3. As products become sleeker, thinner, and more elegant, the connector often limits the way a product can be designed.

4. Mechanical connectors require labor-intensive assembly in manufacturing and test. We didn’t consider this use case at first; it came from our customers and is clearly a very big pain point. It is not about product design or customer frustrations, but is based on operational efficiencies on the production line. Connectors are used on production lines for software uploads as well as for a series of product tests. I This can be inefficient as multiple people on a product line can be connecting products by hand. In more automated factories, products might be on a pallet and stop at a test station, be brought into alignment using expensive and time-consuming actuators, and connect via pogo pins or a probe to perform a number of tests — and can happen at multiple stations. Keyssa can be embedded inside products and used as a “virtual connector” used solely in test and diagnostics.

KW: I’m guessing LG regarded the LG V50 ThinQ Dual Screen as a success since they subsequently introduced two other dual-screen phones.
SV: It was a great success – the folio case sold at a much higher rate than expected. The V60 was a cost-down model so Keyssa was one of the components that was taken out of the design – and replaced with a rather clumsy mechanical connector-to-connector — functional but not elegant. The V50 was proof positive that Keyssa’s product is ready for prime time. LG continues to be a major Keyssa customer.

KW: Are you in any other products now on sale or in development?
SV: The other large win in 2019 (actually, January of 2020) was a line of Fujitsu docking tablets used in educational and commercial markets, where the pogo pins were failing due to many everyday hazards. Fujitsu launched their first Keyssa-enabled tablets and has signed a multi-year deal to embed Keyssa in a number of their commercial tablets and docks.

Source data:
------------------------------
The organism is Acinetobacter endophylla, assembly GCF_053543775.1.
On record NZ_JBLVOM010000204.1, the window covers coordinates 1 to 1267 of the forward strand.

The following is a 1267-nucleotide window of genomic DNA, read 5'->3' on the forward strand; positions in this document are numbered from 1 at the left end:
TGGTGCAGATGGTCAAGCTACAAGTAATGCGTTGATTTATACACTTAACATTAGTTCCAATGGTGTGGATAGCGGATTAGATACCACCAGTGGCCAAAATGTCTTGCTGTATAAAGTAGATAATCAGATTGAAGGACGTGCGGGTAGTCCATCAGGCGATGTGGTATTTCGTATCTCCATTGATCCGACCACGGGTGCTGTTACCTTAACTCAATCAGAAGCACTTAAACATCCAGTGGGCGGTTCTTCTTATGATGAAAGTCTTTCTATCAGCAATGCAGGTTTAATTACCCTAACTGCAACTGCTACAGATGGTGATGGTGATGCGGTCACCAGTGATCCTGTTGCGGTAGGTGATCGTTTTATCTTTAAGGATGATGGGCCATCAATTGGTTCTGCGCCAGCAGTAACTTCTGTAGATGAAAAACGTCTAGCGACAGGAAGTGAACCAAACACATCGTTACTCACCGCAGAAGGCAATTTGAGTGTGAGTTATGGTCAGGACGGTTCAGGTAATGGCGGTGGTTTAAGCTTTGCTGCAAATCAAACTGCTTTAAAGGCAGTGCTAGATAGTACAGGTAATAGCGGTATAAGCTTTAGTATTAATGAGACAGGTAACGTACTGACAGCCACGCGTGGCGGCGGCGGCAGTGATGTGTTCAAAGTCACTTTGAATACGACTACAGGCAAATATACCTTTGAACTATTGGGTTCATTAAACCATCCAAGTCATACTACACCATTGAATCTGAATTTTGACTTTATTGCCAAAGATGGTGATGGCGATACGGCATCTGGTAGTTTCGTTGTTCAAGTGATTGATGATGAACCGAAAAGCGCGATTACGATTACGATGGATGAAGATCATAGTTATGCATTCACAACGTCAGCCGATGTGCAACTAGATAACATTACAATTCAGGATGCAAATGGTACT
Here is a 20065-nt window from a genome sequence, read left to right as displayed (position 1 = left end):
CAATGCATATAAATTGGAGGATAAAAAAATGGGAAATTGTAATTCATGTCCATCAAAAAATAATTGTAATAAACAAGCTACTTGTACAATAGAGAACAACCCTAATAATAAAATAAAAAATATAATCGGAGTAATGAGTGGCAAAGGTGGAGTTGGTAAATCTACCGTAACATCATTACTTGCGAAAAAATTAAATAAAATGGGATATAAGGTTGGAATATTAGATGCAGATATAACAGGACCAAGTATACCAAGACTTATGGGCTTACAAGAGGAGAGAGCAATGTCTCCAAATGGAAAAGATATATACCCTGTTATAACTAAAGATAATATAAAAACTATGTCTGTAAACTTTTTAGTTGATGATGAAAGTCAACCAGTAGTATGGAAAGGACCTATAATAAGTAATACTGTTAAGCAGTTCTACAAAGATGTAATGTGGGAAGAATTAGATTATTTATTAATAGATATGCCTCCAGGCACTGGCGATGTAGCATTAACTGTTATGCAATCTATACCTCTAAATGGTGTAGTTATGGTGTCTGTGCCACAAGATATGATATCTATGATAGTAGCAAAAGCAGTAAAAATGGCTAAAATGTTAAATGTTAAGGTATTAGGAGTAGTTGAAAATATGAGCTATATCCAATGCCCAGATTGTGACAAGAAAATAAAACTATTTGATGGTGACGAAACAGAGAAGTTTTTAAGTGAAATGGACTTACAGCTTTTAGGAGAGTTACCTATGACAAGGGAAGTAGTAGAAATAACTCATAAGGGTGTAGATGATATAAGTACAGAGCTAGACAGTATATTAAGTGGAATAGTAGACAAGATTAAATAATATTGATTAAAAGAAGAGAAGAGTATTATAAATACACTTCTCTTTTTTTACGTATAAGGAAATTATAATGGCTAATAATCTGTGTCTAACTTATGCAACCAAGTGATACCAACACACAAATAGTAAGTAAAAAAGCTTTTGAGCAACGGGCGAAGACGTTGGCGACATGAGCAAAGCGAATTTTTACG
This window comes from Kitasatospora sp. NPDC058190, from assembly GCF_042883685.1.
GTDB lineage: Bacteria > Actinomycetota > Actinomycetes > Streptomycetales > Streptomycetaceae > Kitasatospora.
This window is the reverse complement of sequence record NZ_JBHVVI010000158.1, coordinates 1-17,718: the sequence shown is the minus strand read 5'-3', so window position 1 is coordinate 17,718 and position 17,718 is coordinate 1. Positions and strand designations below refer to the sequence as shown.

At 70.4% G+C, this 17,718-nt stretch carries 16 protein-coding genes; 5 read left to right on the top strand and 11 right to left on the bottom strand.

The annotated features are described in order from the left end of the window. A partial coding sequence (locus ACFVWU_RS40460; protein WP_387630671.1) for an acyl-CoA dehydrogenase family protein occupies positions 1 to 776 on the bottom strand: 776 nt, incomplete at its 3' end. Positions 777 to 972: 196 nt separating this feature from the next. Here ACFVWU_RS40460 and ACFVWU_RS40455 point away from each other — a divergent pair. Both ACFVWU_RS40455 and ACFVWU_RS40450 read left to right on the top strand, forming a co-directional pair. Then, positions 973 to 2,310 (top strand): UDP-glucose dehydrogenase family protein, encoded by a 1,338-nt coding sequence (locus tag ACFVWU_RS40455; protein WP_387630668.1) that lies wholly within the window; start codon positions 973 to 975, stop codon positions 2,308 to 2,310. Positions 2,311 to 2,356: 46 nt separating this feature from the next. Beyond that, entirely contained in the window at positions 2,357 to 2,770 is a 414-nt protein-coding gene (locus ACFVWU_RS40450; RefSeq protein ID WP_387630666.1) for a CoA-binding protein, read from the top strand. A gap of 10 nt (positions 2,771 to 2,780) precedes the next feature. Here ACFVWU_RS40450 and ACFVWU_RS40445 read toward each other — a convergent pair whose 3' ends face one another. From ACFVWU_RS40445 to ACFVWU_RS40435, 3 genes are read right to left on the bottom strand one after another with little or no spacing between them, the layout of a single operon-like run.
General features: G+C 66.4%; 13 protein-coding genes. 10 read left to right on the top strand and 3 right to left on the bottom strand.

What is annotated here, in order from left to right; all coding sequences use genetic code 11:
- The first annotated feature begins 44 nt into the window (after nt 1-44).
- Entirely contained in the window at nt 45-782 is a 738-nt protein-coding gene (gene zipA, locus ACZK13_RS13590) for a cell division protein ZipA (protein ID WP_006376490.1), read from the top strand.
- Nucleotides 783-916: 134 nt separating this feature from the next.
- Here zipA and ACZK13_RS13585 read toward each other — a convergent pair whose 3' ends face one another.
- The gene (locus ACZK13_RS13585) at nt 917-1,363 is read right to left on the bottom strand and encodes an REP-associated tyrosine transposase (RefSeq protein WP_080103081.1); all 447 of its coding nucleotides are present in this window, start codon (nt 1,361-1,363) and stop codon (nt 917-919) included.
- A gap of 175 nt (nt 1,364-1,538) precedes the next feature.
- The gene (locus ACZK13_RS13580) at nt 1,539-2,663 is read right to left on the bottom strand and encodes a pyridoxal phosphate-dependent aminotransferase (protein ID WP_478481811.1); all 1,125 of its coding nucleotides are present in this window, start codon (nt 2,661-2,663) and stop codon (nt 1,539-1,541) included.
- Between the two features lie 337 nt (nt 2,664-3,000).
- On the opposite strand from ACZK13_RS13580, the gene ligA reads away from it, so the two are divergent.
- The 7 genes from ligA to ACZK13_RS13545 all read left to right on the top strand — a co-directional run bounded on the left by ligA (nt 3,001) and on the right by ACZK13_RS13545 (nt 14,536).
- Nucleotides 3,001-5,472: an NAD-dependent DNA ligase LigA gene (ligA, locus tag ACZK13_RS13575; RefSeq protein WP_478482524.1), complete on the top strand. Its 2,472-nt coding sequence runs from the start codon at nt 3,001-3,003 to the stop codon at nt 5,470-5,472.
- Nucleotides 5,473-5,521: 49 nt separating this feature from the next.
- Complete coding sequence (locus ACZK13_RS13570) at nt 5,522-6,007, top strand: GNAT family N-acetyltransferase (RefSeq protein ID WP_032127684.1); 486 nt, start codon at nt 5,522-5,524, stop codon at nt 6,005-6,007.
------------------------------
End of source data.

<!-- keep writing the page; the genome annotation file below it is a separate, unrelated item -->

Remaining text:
In the display market, Keyssa has signed a strategic relationship with NovaStar. NovaStar has greater than 50% market share in the video distribution infrastructure than enables LED video walls. (CES 2020 Round-Up Part 2) Traditional video walls are made up of a large number of LED display modules that are connected to a backplane, and “cabinets,” which are frames that connect 4 or 6 LED display modules to a fixed backplane, and these cabinets are connected to each other via RJ45 cables in the back running ethernet. The number of connections in a video wall is very high and the number one pain point for integrators is the reliability of the RJ45 connector, which was never designed to do what it is asked to do in video wall applications. We will see, in 2020, multiple video wall manufacturers using Keyssa to connect cabinets and LED display modules.

Keyssa connector between LED modulesKeyssa showed its connector between LED modules at CES. Image:Meko
KW: How has Covid 19 affected your sales?
SV: I am proud to say that Keyssa has not lost even one design win because of COVID-19. Having said that, we have seen delays in product launches, product designs, and other areas that impact everyone in the electronics device business. Time frames have been extended, but business goes on.

KW: Do you have any final words for our readers?
SV: Yes, and thank you for asking. The fundamental design of connectors has not changed in 100 years. Keyssa aims to bring advanced technology to one of the most taken-for-granted components in electronic products.

Ken Werner is Principal of Nutmeg Consultants, specializing in the display industry, manufacturing, technology, and applications, including mobile devices, automotive, and television. He consults for attorneys, investment analysts, and companies re-positioning themselves within the display industry or using displays in their products. He is the 2017 recipient of the Society for Information Display’s Lewis and Beatrice Winner Award. You can reach him at [email protected] or